City & Corporate: IR becomes priority for City firms

Comms group Sage Holdings has acquired shareholder identification specialist Capital Precision as UK agencies are looking to expand their investor relations offerings.

Sage owns city firm M: Communications and a key rationale for the deal is the opportunity it offers Sage's corporate agencies to deepen its investor relations capabilities.

'It is a huge leap forward for us,' said Hugh Morrison, M: co-founder. 'There is a clear market opportunity for accurate and timely shareholder identification from Capital Precision fused together with quality strategic investor relations from ourselves.'

M: is by no means the only City agency looking to expand into the IR space, with other heavyweights such as Brunswick and FD focusing on shareholder comms.

But in the UK in particular, the agency world has not focused on direct investor comms in recent times. Corporate brokers have traditionally looked after most IR work in the UK and many agencies had relationships with those brokers that they were keen not to damage.

Edward Firth, managing director of FD's IR practice, said: 'Brokers still have an important role to play, but there is a growing realisation that they have other customers paying their bills which means it is not easy for them to be objective in the advice they give. In this environment there is a strong argument for completely objective and honest advice to senior management.'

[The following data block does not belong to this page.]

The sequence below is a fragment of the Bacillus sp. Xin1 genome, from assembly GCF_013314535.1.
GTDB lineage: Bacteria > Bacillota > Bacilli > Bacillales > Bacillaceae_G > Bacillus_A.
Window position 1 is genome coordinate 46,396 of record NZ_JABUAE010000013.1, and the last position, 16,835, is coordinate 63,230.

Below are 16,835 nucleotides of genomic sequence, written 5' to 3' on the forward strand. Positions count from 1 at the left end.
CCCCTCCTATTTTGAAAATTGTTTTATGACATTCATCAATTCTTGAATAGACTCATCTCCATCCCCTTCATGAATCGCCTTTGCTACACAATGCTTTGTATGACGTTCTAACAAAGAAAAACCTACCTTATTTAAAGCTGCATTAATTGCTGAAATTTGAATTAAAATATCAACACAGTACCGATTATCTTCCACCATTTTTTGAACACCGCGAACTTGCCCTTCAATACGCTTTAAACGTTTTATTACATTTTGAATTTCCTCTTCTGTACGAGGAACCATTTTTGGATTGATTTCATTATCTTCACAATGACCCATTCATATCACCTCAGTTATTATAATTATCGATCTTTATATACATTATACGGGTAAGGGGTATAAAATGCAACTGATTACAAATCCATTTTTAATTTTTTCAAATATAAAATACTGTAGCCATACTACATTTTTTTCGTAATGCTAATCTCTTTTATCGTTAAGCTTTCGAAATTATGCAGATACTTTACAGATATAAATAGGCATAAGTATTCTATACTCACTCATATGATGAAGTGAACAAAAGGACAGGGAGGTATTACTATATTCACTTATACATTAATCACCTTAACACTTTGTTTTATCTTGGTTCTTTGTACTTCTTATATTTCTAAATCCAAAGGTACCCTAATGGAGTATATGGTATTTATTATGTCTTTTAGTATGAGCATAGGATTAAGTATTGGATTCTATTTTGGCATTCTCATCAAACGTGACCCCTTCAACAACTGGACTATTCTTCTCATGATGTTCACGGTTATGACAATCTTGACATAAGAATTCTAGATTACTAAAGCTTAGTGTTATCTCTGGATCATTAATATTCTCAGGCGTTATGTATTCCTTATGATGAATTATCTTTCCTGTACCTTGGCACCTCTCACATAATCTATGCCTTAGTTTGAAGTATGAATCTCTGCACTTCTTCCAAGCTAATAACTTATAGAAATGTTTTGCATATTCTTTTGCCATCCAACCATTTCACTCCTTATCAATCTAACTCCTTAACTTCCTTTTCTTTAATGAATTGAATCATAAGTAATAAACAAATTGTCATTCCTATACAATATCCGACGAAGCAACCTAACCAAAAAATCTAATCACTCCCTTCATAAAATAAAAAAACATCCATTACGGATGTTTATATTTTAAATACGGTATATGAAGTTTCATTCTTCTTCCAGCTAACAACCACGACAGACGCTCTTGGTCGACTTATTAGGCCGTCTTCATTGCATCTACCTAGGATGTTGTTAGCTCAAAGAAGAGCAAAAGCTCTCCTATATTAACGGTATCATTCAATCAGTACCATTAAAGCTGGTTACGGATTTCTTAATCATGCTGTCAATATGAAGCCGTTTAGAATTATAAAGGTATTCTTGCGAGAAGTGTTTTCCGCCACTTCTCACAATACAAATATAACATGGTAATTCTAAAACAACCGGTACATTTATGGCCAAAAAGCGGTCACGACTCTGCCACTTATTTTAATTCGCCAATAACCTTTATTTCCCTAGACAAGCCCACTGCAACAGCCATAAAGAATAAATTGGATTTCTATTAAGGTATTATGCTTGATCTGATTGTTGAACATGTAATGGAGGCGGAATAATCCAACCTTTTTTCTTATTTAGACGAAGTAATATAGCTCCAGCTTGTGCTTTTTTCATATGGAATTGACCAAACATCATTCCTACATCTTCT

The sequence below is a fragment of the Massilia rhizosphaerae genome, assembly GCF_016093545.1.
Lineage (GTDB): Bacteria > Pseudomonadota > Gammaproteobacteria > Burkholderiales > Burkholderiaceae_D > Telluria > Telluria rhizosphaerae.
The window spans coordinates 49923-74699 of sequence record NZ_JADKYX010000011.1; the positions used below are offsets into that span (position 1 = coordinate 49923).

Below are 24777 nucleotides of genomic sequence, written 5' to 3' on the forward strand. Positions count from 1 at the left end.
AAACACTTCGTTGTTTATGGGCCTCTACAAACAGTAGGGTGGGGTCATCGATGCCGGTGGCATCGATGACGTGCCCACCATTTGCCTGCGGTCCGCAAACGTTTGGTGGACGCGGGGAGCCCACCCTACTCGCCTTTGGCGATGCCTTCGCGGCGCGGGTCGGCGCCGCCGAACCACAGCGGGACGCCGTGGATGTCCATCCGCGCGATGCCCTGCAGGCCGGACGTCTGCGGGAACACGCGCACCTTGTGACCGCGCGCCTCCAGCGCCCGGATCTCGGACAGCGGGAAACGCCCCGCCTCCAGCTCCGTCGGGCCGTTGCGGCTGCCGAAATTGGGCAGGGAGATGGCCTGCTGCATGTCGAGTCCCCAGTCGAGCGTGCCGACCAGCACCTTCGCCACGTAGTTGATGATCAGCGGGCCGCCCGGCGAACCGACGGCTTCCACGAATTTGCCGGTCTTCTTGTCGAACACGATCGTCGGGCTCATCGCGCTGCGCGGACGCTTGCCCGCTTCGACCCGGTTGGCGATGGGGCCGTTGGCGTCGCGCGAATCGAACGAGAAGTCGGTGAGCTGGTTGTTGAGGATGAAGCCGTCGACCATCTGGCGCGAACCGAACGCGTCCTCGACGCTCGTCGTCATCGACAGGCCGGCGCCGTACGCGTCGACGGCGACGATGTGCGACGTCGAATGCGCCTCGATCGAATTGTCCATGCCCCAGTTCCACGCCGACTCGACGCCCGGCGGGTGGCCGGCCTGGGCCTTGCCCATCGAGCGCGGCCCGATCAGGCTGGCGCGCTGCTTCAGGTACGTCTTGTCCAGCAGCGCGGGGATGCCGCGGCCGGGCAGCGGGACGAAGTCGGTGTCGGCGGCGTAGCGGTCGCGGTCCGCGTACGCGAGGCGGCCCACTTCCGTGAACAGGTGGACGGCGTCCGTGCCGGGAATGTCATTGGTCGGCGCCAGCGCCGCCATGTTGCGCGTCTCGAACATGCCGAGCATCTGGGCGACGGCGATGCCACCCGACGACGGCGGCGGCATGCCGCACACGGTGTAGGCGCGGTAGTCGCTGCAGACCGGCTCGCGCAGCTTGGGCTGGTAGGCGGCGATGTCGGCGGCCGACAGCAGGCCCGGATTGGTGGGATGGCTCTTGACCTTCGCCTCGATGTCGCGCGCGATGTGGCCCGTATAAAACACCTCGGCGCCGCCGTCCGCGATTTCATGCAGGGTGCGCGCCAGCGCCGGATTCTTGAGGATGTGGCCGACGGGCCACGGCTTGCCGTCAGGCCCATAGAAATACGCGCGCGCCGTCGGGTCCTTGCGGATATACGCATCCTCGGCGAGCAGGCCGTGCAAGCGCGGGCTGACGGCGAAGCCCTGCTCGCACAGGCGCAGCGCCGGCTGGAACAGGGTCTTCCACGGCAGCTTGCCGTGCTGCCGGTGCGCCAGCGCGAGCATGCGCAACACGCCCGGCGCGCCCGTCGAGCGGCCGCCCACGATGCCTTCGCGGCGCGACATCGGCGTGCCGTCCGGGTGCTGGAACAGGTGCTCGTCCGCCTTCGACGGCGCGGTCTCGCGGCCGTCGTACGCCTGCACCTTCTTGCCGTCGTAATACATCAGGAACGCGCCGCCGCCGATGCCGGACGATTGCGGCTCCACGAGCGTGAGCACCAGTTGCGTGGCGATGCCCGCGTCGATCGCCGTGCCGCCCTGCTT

While IR is not the most profitable area of comms work, in a market starved of IPOs and M&As, agencies are increasingly looking to broaden their service offering.

Firth noted: 'In a deal-dominated market much of financial comms focuses on high profile analyst and media work. In a downturn that dynamic changes, and it becomes crucial for companies to focus on building long-term relationships with a group of core supportive investors.'

The importance of IR is growing, given the advent of activist and increasingly sophisticated shareholders.

In the current downturn shareholders have made life uncomfortable for an increasing number of boards. A shareholder rebellion over the Middle Eastern cash injection at Barclays, part-arranged by Amanda Staveley at PCP Capital Partners (PRWeek 14 November), is the latest example.

Catriona Cockburn, Citigate Dewe Rogerson's IR director, said: 'When shares fall it is the managers that investors trust who will benefit. It is vital to have a good relationship rather than let them take a view based on what is in the FT.'

HOW I SEE IT - Paul Lockstone, MD, Edelman Financial

There continues to be a difference in emphasis between the UK and US in investor relations. IR tends to lead financial comms in the US, but in the UK it remains the domain of the finance director and separate from the corporate comms team.

PR should amplify and complement the IR message and consistency of that message is key. The risk that is inherent with two separate functions is that a company will give out conflicting messages. The rise of the activist shareholder and hedge fund investors has meant the merging of IR and PR disciplines is even more vital.

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